11. Is that the Zacuto Studio Baseplate for the C100 you have mounted there with a Zacuto - 7" (177.80mm) Male / Female Rod Set (Black)? Would that setup work well with a Red or Sony F55 type camera as well? Or would I be better off with the Zacuto VCT Universal Baseplate with a Zacuto VCT Tripod Plate as an all-in-one solution? Then I could attach the Zacuto - 7" (177.80mm) Male / Female Rod Set (Black) to the back, attach the ikan Power Dock to that with an AB battery on it, put the Hyperdeck Shuttle underneath of the ikan power dock, attached via velcro (dual lock) (if it fits in relation to how the weight plate is; otherwise I could put it on top...of the non-flat AB digital battery...hmm...), and it looks like the ikan power dock has a 12V DC cable, so I could plug right into that instead of needing to spend on a custom cable (at least for that configuration). Then I'd have around 6 lbs from all of those accessories, plus 7 for the C100, plus 6 for a weight plate, putting me at 19 lbs. As far as attaching a weight plate to the Zephyr's plate and to the camera or base-plate, what do you typically do for screws; Home Depot? I gather that the matte box is helping with pan inertia there as well, correct? I'm considering a Cinetronic or SmallHD Highbright as a replacement for the monitor that comes with it, but those would have to wait a bit as I'd consider them non-essential at this point and my budget needs to be prioritized for more important pieces of equipment. I was hoping NAB would have a 1080p high bright monitor but I haven't seen anything yet.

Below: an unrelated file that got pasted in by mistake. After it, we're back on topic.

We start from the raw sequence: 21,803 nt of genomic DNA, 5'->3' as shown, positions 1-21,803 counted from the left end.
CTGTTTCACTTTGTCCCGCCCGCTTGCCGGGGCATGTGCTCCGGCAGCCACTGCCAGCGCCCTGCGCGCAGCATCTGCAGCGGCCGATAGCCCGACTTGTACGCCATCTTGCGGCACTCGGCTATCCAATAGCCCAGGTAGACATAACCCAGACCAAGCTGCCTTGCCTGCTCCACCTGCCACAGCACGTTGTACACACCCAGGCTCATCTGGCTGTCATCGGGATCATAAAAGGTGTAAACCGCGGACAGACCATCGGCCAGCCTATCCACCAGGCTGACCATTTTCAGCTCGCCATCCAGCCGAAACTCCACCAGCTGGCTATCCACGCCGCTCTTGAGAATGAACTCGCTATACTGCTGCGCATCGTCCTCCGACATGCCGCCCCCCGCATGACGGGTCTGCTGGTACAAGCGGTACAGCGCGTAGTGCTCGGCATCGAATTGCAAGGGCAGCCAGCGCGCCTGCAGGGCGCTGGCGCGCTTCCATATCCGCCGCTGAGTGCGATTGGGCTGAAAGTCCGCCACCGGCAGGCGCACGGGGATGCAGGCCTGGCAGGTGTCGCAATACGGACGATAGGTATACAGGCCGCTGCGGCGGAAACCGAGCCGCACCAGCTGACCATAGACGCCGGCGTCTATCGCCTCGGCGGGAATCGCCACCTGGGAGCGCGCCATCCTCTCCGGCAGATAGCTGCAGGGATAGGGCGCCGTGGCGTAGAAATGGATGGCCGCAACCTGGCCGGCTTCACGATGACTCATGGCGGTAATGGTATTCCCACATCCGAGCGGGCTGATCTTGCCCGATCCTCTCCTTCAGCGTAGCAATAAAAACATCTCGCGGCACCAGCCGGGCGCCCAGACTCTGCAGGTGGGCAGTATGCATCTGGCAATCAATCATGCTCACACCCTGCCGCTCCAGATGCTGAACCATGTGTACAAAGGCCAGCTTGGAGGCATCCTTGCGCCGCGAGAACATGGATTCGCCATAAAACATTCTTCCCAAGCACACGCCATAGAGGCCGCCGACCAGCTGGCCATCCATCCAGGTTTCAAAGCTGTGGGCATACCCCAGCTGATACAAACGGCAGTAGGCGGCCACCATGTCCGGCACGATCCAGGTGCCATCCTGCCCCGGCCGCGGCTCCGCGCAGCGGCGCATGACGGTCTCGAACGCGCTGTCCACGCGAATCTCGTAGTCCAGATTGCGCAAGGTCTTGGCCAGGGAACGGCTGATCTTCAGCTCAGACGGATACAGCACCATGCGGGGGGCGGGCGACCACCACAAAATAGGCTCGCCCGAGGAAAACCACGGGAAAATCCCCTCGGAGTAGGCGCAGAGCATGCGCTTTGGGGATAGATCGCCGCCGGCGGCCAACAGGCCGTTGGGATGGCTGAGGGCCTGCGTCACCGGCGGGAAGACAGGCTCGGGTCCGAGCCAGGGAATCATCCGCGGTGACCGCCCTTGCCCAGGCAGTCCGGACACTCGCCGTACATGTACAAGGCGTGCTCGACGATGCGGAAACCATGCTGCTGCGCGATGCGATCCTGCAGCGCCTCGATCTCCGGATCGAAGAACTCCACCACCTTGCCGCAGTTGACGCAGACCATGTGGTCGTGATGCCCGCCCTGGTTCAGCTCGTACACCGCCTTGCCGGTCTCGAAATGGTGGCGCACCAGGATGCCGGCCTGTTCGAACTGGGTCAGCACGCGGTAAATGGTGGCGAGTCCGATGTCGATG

12. Thanks for the help, Victor. I just bought a used T2 charger for $369 on Ebay. I see they just discontinued them yesterday on B&H. I wonder when the newer one will be available, but I don't think I want to wait for it and I could save by getting another used T2. I'm still trying to decide if I should purchase another charger; I saw on the link you posted to it said you should have enough charge positions for all of your batteries, so if I get three or four batteries I'd need another charger. The Marshall v-lcd70xhb-3gsid has a 12 watt power draw and I couldn't find the power draw of the Shuttle, I'd guess around 3-5 watts, so with just those two accessories it should get me around five hours per battery, 10 hours for two batteries. I probably haven't used a Steadicam for 10 hours on a shoot yet, so two batteries should get me through any of what I've been doing so far, plus I could charge on the shoot if I needed more. Of course I'd probably want more batteries if I'm powering other accessories such as a wireless focus, camera, etc., but for my own projects perhaps two would be fine to start with. I'll have to figure that out; I have money now and there are some discounts on the Digital Series on B&H now so perhaps now is a good time to buy everything I'll need battery wise. As mentioned, I have the Marshall v-lcd70xhb-3gsid HD monitor. Interestingly, I just found out the Marshall v-lcd70xhb-3gsid is only HD in regards to the HD-SDI connections for down-converting from an HD signal; the screen itself is 800 x 480 which is kind of lame. I'm really happy to see that expensive field monitors are finally catching up to tablets and smart phones in terms of having 1080p screens. Chris, would you say the battery and battery plate attached to the back would make the rig handle better than simply using a long weight plate like Janice Arthur's? For example, with the C100 at 7 lbs, would you say it would be better to have a 6.5 lb weight plate with a 3 lb battery setup on the back (so 16.5 lbs total) rather than having just an 11 lb weight plate with the C100 (18 lb total)? It looks like I'd also need to buy some kind of rail setup to mount that battery dock; any suggestions? Considering it costs $180 + shipping to recell an AB battery and the Digital 90 is selling new from B&H for just $242 unless there's a good reason not to buy the digital series those seem like a good deal as opposed to buying used batteries which I've gathered often also aren't much less than $242.